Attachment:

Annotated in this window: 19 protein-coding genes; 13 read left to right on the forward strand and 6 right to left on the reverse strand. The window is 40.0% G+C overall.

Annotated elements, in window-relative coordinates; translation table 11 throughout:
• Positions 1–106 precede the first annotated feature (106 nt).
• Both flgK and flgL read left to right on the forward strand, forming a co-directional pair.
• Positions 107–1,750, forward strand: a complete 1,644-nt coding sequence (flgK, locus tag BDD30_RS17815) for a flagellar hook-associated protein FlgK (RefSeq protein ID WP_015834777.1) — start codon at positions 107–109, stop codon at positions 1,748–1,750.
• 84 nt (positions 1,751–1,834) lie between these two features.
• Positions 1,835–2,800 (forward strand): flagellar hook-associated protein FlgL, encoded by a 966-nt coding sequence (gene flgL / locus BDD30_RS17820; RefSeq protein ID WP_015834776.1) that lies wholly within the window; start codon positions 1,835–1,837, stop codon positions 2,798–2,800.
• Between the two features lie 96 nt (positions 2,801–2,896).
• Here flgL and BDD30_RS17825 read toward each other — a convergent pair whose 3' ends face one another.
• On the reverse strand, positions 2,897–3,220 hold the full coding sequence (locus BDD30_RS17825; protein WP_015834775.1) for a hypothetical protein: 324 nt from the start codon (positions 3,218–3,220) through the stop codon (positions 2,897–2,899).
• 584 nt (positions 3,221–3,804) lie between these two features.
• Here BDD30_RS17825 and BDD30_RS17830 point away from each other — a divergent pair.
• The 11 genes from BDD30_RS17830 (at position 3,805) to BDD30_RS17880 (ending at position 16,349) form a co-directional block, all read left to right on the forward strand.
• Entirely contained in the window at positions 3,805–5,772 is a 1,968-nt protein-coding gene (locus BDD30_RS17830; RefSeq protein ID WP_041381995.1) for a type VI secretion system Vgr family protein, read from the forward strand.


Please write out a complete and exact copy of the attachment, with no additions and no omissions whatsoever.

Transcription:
Annotated in this window: 19 protein-coding genes; 13 read left to right on the forward strand and 6 right to left on the reverse strand. The window is 40.0% G+C overall.

Annotated elements, in window-relative coordinates; translation table 11 throughout:
• Positions 1–106 precede the first annotated feature (106 nt).
• Both flgK and flgL read left to right on the forward strand, forming a co-directional pair.
• Positions 107–1,750, forward strand: a complete 1,644-nt coding sequence (flgK, locus tag BDD30_RS17815) for a flagellar hook-associated protein FlgK (RefSeq protein ID WP_015834777.1) — start codon at positions 107–109, stop codon at positions 1,748–1,750.
• 84 nt (positions 1,751–1,834) lie between these two features.
• Positions 1,835–2,800 (forward strand): flagellar hook-associated protein FlgL, encoded by a 966-nt coding sequence (gene flgL / locus BDD30_RS17820; RefSeq protein ID WP_015834776.1) that lies wholly within the window; start codon positions 1,835–1,837, stop codon positions 2,798–2,800.
• Between the two features lie 96 nt (positions 2,801–2,896).
• Here flgL and BDD30_RS17825 read toward each other — a convergent pair whose 3' ends face one another.
• On the reverse strand, positions 2,897–3,220 hold the full coding sequence (locus BDD30_RS17825; protein WP_015834775.1) for a hypothetical protein: 324 nt from the start codon (positions 3,218–3,220) through the stop codon (positions 2,897–2,899).
• 584 nt (positions 3,221–3,804) lie between these two features.
• Here BDD30_RS17825 and BDD30_RS17830 point away from each other — a divergent pair.
• The 11 genes from BDD30_RS17830 (at position 3,805) to BDD30_RS17880 (ending at position 16,349) form a co-directional block, all read left to right on the forward strand.
• Entirely contained in the window at positions 3,805–5,772 is a 1,968-nt protein-coding gene (locus BDD30_RS17830; RefSeq protein ID WP_041381995.1) for a type VI secretion system Vgr family protein, read from the forward strand.